archeology

Giovanni Battista Belzoni and the Egyptian Adventure

Giovanni Battista Belzoni and the Egyptian Adventure

On March 2, 1818, Prolific Italian explorer Giovanni Battista Belzoni – also known as ‘The Great Belzoni‘ – discovered the burial chamber of Pharaoh Khafra in the 2nd of the large pyramid‘s of Giza. But, like in all the other burial chambers in the great pyramids, the sarcophagus was empty. Belzoni was born in Padua, Italy, as the son of a barber. At the age of 16, he moved to Rome in…
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The Sky Disc of Nebra

The Sky Disc of Nebra

On February 23, 2002, the state archaeologist Harald Meller succeeded to acquire the now famous Nebra Sky Disc in a police-led sting operation in Basel, Switzerland. The Nebra Sky Disc is a Bronze age artifact shaped like a disk with a blue-green patina and inlaid with gold symbols, representing a map of the sky. The disk weighs about 2,3 kg and consists of bronze as well as an alloy made of copper…
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The Prophet of Modern Archeology – Joachim Winckelmann

The Prophet of Modern Archeology – Joachim Winckelmann

Johann Joachim Winckelmann against a classical landscape On December 9, 1717, German art historian and archaeologist Johann Joachim Winckelmann was born. Winckelmann was one of the founders of scientific archaeology and first applied the categories of style on a large, systematic basis to the history of art. Joachim Winckelmann grew up in a poor family, but was highly supported by his blind school teacher, who let the young boy live with him.…
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Robert Koldewey and the Hanging Gardens of Babylon

Robert Koldewey and the Hanging Gardens of Babylon

Robert Koldewey(1855 – 1925) On September 10, 1855, famous German architect and self-trained archeologal historian Robert Johann Koldewey was born. He is best known for his discovery of the ancient city of Babylon in modern day Iraq, where he excavated the foundations of the ziggurat Marduk, and the famous Ishtar Gate. Robert Koldewey studied architecture, archeology, and art history in Berlin, Munich and Vienna but dropped out without graduating. Koldewey left for…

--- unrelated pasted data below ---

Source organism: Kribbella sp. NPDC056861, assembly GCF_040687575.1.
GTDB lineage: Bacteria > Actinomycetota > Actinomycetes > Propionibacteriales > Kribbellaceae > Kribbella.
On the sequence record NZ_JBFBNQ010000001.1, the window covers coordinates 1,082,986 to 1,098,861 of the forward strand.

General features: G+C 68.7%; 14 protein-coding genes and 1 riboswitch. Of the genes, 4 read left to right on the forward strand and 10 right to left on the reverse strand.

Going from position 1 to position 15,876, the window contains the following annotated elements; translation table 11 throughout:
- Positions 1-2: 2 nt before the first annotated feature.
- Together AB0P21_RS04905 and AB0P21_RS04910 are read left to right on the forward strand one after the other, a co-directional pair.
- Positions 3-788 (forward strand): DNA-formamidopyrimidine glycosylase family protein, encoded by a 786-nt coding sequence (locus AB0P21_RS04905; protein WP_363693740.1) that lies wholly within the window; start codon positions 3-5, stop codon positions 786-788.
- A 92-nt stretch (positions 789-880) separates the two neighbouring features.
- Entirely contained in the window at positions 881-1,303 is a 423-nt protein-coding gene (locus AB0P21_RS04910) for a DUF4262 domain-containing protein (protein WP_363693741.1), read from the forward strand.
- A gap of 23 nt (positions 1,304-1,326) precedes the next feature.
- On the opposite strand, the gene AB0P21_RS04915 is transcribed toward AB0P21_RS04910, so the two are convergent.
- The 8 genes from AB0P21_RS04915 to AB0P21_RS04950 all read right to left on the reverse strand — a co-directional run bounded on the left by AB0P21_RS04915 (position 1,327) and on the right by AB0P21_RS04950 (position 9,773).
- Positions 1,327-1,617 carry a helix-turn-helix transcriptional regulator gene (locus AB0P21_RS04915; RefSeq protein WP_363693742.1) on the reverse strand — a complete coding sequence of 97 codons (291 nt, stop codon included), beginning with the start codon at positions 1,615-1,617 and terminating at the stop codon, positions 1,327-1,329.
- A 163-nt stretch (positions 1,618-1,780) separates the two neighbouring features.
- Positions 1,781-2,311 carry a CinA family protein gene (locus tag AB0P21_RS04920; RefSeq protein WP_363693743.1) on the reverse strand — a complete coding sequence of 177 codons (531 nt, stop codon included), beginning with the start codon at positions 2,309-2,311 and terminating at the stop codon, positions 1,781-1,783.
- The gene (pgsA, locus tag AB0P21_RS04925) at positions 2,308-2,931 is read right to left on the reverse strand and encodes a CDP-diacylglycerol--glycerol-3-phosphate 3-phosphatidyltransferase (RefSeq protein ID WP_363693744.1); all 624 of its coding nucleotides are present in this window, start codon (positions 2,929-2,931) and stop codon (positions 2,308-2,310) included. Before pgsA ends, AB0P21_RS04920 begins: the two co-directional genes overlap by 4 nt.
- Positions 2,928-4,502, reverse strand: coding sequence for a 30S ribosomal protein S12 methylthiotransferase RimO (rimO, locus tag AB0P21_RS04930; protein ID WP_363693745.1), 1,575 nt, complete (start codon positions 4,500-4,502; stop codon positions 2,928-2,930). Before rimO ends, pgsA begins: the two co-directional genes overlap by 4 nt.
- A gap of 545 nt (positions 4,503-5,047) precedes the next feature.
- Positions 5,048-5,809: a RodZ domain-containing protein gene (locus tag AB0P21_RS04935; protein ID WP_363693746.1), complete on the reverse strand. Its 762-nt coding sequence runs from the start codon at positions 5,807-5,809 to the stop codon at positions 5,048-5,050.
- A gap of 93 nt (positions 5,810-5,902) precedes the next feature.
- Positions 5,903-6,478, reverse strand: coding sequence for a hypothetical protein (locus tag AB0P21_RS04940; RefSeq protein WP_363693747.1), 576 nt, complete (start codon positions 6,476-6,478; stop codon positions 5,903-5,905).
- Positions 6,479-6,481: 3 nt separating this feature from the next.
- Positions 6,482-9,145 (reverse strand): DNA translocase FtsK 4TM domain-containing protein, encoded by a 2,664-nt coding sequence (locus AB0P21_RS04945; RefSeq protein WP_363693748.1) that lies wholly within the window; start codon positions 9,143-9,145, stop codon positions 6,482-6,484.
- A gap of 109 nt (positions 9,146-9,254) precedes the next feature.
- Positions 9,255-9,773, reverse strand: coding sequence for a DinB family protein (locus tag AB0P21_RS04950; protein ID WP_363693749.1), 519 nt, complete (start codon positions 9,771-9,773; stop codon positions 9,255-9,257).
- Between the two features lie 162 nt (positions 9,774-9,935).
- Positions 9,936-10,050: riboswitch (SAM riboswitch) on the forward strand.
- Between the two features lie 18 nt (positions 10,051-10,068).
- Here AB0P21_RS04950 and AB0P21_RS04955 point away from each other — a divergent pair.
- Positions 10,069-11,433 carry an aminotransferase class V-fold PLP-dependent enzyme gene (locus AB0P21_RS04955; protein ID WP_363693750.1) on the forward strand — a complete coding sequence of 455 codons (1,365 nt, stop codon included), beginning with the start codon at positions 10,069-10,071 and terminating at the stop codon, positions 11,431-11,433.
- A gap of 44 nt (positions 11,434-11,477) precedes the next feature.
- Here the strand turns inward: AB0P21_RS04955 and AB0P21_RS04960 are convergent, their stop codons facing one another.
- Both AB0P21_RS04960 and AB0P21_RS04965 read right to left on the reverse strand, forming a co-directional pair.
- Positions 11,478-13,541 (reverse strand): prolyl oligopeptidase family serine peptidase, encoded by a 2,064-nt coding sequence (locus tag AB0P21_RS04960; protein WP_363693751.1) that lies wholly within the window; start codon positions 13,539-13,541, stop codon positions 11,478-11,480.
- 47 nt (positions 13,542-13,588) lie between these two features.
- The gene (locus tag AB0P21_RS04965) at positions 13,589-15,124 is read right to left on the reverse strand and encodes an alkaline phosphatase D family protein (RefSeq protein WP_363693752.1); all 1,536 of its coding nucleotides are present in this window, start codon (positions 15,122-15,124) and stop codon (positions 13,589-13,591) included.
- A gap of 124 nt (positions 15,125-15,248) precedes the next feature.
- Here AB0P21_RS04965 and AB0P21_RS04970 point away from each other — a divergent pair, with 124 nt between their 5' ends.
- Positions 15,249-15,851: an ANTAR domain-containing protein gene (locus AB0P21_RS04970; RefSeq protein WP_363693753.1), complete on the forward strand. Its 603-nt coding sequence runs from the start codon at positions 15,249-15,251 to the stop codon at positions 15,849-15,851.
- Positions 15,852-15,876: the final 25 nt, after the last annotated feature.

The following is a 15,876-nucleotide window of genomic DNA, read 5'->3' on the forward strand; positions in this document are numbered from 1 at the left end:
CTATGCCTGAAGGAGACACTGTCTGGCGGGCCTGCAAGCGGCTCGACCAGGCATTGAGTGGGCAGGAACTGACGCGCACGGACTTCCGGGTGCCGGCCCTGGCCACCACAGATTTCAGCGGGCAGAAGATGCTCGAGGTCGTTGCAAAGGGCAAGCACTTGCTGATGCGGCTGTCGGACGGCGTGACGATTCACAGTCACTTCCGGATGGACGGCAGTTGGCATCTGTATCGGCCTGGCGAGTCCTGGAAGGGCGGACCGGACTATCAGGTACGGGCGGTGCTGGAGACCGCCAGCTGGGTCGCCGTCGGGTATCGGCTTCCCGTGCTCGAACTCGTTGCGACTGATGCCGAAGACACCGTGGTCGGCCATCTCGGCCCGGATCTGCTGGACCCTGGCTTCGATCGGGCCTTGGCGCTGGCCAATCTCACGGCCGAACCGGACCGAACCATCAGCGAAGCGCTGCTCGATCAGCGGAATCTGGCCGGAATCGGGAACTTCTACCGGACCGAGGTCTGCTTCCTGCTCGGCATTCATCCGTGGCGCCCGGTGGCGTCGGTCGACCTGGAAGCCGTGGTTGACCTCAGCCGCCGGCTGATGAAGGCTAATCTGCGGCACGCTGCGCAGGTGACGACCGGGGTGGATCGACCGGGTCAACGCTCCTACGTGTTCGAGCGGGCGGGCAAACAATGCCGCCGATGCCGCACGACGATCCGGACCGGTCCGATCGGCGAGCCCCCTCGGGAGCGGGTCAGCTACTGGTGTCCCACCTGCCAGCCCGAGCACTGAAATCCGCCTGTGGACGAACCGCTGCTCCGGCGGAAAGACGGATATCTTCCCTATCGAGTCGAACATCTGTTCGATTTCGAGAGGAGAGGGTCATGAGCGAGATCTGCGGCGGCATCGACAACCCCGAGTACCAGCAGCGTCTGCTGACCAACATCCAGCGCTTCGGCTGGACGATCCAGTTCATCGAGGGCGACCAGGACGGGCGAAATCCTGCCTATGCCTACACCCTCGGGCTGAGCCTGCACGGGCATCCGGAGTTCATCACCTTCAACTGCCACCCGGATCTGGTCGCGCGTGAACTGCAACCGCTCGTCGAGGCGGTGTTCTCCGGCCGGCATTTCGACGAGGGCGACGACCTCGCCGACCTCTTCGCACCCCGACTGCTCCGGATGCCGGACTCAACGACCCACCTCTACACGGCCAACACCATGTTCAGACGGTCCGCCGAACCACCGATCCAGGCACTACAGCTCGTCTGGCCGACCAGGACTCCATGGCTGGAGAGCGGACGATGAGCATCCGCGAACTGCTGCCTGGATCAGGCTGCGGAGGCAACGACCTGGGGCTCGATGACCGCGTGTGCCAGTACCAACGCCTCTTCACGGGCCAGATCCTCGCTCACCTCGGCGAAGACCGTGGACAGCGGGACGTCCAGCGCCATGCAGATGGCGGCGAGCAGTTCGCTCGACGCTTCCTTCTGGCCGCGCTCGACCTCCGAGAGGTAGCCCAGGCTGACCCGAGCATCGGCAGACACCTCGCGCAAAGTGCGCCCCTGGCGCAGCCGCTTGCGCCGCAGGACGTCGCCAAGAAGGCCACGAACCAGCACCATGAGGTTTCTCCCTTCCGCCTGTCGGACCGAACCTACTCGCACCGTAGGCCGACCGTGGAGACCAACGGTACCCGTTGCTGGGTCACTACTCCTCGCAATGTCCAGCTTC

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Johann Ludwig Burckhardt and the discovery of Petra

Johann Ludwig Burckhardt and the discovery of Petra

Facade of Al Khazneh, Petra, JordanImage: Bernard Gagnon On August 22, 1812, Swiss traveller and orientalist Johann Ludwig Burckhardt, in the disguise of an arab traveller discovered the ruins of the ancient city of Petra, one of the most compelling archaeological sites in existence, in today’s Jordan. Petra is located east of the Arabah, half way between the Gulf of Aqaba and the Dead Sea. Its location caused several religious rumors, fact…
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At the Beginning was a Bet – Georg Friedrich Grotefend and the Cuneiform

At the Beginning was a Bet – Georg Friedrich Grotefend and the Cuneiform

Georg Friedrich Grotefend (1775-1853) On June 9, 1775, German epigraphist and philologist Georg Friedrich Grotefend was born. Although most of you will probably never heard of him, he is well known for his contributions toward the decipherment of cuneiform. Do you know cuneiform? It is the name of the old writing of Mesopotamia and its roots date back to the time of the origins of civilization, when also Egyptian hieroglyphs were invented. But,…
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Cracking the Code – Champollion and the Rosetta Stone

Cracking the Code – Champollion and the Rosetta Stone

On July 15, 1799 in the Egyptian village of Rosetta  Pierre-François Bouchard, Captain of the French expedition army on Napoleon‘s Egyptian Campaign discovered an unimpressive black stone with some written inscriptions on it. But this black stone, later referred to as the Rosetta Stone, should become the central key to deciphering the long lost secret of the Egyptian hieroglyphics. By the end of the 6th century AD, by the time of the fall…
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